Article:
Camera captures near miss lightning strike
Wednesday, June 25, 2014, 12:48 PM - It can be one of the most dangerous forms of severe weather and this week, close encounters with lightning have been making headlines.
"I looked across the driveway and I could see my boots over there. They were no longer on my feet, and one of them was smoking. At that point I realized I had just been hit by lightning," recalls Sean O'Connor.
Aside from being shaken up, O'Connor says he's lucky to be alive.
Bruce Hyland is feeling the same after capturing a destructive lightning strike on camera.
The irony? He didn't even realize it had happened.
"There was no sense of a flash," Hyland says. "We just knew it was very close. And it was only when we reviewed the video that we realized how close it was."
Hyland says he was camping with a group of friends at Shoshone Lake in Yellowstone National Park when he pulled out his camera to take pictures of a sudden hailstorm.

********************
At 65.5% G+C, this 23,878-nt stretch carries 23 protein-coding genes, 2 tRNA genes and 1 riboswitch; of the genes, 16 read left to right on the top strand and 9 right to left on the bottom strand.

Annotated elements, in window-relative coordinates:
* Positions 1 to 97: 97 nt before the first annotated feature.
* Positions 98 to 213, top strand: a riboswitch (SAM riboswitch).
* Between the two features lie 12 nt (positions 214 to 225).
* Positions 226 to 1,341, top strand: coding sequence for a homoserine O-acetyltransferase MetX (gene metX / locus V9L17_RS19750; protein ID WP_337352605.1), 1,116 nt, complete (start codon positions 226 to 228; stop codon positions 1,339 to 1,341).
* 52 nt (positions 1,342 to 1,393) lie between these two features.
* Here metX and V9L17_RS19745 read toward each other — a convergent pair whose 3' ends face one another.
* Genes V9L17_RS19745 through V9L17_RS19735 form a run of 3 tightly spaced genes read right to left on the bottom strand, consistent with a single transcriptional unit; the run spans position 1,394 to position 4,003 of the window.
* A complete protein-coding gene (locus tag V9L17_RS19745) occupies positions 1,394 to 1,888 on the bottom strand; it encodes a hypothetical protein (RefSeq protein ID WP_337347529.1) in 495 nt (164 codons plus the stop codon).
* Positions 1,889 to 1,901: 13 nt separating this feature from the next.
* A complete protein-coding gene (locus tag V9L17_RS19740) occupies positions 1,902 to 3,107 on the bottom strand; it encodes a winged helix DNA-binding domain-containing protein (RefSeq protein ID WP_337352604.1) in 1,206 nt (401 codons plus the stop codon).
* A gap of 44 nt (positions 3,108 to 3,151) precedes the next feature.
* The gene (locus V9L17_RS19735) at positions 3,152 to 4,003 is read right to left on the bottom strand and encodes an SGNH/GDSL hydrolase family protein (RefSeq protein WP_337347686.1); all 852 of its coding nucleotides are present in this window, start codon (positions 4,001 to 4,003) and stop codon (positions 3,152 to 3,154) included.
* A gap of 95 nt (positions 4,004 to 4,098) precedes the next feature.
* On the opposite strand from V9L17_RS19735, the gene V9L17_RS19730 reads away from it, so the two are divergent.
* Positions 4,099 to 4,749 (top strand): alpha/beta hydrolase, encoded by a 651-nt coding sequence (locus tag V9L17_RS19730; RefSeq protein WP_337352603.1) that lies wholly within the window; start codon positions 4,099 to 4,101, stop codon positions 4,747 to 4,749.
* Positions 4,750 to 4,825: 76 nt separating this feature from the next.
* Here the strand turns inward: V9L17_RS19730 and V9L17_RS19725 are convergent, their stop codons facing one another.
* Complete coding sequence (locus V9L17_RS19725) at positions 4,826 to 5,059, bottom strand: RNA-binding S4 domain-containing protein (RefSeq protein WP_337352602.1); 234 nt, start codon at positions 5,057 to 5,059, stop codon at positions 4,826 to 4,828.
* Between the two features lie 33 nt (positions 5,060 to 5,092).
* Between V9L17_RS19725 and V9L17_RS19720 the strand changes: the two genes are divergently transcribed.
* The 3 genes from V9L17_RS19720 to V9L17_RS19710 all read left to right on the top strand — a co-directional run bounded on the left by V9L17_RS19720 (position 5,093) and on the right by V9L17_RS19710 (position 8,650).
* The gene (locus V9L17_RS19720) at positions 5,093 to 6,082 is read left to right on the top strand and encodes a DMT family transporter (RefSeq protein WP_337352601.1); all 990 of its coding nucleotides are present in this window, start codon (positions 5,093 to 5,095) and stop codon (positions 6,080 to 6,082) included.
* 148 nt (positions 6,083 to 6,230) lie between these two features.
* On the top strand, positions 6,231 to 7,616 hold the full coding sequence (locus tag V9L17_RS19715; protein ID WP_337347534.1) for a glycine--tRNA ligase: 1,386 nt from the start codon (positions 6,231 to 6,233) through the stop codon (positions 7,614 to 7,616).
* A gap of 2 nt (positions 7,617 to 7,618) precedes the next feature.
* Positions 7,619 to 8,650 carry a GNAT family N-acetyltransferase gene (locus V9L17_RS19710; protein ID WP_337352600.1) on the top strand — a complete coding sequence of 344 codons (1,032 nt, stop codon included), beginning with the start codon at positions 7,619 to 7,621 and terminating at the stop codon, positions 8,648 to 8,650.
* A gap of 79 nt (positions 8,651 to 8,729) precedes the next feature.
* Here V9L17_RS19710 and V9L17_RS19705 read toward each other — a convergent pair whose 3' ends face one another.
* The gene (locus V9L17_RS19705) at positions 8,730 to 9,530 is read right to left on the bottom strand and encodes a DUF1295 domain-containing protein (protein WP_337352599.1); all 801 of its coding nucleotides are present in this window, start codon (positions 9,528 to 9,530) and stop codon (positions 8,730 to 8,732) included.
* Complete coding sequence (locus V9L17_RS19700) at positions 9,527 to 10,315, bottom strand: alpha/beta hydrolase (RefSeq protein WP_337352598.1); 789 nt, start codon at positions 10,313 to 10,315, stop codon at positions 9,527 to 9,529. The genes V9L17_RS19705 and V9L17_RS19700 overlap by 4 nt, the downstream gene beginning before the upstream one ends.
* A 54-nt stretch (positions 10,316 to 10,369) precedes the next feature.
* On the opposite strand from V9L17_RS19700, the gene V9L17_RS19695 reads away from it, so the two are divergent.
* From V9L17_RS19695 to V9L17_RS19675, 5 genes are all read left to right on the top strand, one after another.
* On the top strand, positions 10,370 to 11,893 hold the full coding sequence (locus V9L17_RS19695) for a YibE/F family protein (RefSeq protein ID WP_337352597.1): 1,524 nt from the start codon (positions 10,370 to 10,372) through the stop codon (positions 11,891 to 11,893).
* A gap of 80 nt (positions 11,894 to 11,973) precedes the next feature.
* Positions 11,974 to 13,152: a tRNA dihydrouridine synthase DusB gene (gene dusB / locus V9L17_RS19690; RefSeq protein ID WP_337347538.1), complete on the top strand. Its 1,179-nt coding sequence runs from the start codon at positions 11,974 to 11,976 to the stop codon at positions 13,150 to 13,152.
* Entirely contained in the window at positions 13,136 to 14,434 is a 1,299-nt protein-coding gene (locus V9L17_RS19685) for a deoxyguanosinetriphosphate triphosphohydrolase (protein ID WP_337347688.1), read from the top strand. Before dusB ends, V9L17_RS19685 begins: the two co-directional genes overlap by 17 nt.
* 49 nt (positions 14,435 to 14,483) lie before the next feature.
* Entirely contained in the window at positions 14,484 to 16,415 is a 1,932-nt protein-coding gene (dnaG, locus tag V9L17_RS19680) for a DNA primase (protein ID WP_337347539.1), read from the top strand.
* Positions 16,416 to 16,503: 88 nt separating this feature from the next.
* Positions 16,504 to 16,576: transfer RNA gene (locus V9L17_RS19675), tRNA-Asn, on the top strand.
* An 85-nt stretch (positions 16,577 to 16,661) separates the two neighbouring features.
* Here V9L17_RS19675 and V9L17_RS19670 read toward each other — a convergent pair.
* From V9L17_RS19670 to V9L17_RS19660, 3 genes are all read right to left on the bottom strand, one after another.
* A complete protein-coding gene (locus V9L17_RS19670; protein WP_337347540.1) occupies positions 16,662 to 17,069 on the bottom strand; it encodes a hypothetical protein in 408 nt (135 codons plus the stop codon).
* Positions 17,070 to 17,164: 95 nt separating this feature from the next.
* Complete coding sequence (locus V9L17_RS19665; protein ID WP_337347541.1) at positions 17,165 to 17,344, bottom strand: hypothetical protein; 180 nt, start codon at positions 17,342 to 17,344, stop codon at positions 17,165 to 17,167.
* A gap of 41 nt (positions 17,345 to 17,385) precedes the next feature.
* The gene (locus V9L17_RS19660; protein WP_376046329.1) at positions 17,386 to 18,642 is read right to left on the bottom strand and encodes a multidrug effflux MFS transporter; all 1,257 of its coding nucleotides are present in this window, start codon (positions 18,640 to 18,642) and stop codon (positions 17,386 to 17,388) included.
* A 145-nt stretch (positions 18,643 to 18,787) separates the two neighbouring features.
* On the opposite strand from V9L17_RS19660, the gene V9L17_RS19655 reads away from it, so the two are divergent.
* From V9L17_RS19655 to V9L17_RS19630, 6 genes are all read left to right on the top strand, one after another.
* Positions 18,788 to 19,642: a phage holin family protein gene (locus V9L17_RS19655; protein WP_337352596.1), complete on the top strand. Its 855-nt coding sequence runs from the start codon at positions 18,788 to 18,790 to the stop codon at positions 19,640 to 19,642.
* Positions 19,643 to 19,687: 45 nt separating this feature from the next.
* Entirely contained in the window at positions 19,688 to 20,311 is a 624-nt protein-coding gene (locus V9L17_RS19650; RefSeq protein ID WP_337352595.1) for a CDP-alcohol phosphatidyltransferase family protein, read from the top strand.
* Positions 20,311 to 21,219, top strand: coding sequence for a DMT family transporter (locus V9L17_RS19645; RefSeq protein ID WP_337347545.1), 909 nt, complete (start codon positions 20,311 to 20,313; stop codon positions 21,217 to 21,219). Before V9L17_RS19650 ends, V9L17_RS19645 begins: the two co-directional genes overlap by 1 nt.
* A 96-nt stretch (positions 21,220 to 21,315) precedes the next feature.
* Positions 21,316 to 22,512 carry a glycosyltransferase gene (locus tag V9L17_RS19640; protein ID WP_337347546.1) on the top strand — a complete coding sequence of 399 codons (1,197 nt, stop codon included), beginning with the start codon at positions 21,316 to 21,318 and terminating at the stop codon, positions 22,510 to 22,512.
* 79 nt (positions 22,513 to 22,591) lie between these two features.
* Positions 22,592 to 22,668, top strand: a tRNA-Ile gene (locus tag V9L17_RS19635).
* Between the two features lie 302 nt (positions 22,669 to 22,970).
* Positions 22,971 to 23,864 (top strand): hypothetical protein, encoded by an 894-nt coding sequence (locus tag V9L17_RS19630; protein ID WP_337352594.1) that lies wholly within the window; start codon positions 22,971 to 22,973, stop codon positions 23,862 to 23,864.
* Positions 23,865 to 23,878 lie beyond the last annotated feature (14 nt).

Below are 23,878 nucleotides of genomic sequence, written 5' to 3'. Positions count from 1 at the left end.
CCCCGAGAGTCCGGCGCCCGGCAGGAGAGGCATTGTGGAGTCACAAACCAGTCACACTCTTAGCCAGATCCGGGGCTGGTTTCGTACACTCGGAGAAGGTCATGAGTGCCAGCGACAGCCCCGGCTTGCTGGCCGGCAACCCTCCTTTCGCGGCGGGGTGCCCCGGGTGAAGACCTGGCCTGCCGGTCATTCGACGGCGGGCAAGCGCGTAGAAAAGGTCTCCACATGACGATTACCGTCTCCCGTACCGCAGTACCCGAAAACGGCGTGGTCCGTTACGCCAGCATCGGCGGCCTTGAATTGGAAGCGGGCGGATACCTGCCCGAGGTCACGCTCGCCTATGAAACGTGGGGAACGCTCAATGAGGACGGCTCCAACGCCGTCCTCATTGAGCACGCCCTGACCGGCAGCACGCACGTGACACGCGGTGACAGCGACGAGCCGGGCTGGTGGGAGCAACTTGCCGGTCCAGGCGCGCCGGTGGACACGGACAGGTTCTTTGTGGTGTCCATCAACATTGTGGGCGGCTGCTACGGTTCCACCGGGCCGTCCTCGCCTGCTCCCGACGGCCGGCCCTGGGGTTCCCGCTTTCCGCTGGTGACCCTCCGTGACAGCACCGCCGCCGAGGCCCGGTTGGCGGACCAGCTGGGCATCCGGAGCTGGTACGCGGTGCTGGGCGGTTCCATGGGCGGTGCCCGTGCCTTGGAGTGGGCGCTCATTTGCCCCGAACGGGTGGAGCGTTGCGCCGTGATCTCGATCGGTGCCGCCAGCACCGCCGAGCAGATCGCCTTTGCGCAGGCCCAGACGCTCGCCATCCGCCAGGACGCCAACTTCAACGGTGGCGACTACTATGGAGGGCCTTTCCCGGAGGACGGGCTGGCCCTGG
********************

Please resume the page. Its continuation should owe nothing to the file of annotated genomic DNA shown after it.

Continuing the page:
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"All of a sudden we hear this enormous crash. We didn't see a flash of lightning, we didn't know how near it was. But I just thought hey, I've been taking a video. I wonder if I caught the thunderclap when it went off so I played it back."
A frame-by-frame examination of Hyland's video shows what the human eyes at the campsite couldn't see in real time as lightning strikes a pair of nearby trees.
Still pictures taken just moments later show the deep scars left by the lightning strike and just how close it came to the campers.
"The best way to mitigate lightning risk is to be weather aware and remember the phrase – When thunder roars, go indoors," warns Weather Network chief meteorologist Chris Scott. "If you can hear thunder, you’re close enough to get struck by lightning."
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With files from CNN